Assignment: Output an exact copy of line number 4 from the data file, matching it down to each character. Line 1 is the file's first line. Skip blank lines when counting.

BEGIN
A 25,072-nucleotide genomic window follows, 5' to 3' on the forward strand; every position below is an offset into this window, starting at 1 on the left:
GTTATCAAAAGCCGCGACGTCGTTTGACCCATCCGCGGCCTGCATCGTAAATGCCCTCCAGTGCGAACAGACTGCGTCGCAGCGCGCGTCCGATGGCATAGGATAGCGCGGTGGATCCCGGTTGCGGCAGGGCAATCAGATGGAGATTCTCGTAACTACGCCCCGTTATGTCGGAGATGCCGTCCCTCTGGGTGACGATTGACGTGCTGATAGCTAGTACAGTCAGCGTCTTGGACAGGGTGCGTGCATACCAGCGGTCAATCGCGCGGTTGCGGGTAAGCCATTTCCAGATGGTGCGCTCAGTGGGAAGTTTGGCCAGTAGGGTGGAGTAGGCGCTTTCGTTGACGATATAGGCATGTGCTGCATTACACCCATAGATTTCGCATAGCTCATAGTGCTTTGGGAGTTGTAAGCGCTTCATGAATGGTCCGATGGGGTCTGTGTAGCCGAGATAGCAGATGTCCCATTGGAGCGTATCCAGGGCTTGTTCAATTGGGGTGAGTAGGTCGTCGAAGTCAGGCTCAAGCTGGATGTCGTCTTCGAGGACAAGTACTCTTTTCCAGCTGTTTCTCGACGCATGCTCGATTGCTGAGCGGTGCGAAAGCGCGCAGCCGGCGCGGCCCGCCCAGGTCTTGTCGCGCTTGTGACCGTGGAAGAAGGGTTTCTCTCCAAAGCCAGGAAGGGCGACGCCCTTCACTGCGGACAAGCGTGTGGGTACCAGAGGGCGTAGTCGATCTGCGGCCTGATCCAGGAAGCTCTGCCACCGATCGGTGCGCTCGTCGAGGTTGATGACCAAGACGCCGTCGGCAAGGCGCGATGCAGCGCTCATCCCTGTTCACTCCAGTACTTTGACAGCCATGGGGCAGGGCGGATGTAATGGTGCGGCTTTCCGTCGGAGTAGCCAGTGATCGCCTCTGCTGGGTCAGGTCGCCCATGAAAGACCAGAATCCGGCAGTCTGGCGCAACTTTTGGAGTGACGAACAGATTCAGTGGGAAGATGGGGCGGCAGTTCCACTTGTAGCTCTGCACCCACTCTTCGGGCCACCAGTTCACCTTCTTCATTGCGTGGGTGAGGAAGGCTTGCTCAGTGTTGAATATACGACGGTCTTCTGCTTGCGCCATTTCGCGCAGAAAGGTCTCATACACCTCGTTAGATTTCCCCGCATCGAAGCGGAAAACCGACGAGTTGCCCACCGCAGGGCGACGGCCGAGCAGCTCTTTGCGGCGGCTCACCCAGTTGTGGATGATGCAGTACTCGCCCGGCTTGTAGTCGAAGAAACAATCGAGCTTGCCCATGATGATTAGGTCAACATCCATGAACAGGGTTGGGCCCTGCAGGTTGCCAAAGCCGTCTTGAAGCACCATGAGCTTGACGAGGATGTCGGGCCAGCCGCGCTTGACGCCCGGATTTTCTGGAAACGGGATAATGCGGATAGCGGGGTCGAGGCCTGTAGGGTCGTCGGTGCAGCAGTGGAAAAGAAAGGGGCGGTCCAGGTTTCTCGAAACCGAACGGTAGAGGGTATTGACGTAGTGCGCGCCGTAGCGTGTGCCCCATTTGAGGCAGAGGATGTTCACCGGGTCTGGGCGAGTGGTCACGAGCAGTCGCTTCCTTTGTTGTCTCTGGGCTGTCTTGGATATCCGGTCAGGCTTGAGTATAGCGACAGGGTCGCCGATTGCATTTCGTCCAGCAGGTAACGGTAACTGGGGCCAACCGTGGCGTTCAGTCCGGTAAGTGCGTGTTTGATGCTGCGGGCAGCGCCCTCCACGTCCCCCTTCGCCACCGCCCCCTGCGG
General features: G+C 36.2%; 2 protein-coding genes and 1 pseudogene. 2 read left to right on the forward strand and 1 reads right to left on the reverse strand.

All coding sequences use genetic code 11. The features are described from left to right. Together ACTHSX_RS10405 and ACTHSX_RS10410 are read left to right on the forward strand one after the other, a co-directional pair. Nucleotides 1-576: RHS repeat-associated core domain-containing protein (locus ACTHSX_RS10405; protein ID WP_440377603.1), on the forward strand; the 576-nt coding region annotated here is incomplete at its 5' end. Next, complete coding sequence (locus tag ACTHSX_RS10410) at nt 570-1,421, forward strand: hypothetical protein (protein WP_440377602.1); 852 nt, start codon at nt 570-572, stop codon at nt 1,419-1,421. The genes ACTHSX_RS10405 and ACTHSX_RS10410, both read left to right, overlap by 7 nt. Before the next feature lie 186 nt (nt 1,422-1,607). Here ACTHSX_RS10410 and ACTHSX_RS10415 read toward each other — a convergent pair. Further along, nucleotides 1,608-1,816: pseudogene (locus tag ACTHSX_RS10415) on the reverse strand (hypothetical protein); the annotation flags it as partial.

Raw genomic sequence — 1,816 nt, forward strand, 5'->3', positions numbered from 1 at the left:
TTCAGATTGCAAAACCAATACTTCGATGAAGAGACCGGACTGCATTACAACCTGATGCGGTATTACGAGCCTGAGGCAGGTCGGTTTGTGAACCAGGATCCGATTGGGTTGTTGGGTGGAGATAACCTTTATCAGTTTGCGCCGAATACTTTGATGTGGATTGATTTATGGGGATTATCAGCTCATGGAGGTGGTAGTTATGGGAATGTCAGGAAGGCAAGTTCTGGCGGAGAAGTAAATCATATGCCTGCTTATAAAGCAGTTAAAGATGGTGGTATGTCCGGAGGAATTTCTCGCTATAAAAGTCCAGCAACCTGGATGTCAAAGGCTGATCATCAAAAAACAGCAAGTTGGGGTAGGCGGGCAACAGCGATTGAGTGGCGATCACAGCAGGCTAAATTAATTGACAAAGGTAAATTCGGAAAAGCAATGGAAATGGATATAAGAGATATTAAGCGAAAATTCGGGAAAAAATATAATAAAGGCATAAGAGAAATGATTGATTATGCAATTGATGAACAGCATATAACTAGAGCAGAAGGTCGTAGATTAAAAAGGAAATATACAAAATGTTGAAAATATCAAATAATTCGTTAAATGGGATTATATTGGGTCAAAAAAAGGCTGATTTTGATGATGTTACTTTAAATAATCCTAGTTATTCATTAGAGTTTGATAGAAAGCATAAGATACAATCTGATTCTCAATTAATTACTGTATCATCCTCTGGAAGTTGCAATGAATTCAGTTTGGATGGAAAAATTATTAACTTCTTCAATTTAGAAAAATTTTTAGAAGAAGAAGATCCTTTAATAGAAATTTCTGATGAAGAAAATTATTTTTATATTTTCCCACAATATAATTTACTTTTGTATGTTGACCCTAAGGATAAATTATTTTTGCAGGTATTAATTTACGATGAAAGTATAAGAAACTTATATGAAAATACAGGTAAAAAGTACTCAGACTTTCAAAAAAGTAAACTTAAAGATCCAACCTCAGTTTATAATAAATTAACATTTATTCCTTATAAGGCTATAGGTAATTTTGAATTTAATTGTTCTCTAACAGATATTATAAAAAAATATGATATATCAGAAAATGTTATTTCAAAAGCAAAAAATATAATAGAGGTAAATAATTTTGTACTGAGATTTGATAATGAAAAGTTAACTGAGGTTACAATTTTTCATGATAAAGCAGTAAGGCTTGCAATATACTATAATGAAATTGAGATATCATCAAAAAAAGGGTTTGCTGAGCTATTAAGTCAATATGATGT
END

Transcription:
All coding sequences use genetic code 11. The features are described from left to right. Together ACTHSX_RS10405 and ACTHSX_RS10410 are read left to right on the forward strand one after the other, a co-directional pair. Nucleotides 1-576: RHS repeat-associated core domain-containing protein (locus ACTHSX_RS10405; protein ID WP_440377603.1), on the forward strand; the 576-nt coding region annotated here is incomplete at its 5' end. Next, complete coding sequence (locus tag ACTHSX_RS10410) at nt 570-1,421, forward strand: hypothetical protein (protein WP_440377602.1); 852 nt, start codon at nt 570-572, stop codon at nt 1,419-1,421. The genes ACTHSX_RS10405 and ACTHSX_RS10410, both read left to right, overlap by 7 nt. Before the next feature lie 186 nt (nt 1,422-1,607). Here ACTHSX_RS10410 and ACTHSX_RS10415 read toward each other — a convergent pair. Further along, nucleotides 1,608-1,816: pseudogene (locus tag ACTHSX_RS10415) on the reverse strand (hypothetical protein); the annotation flags it as partial.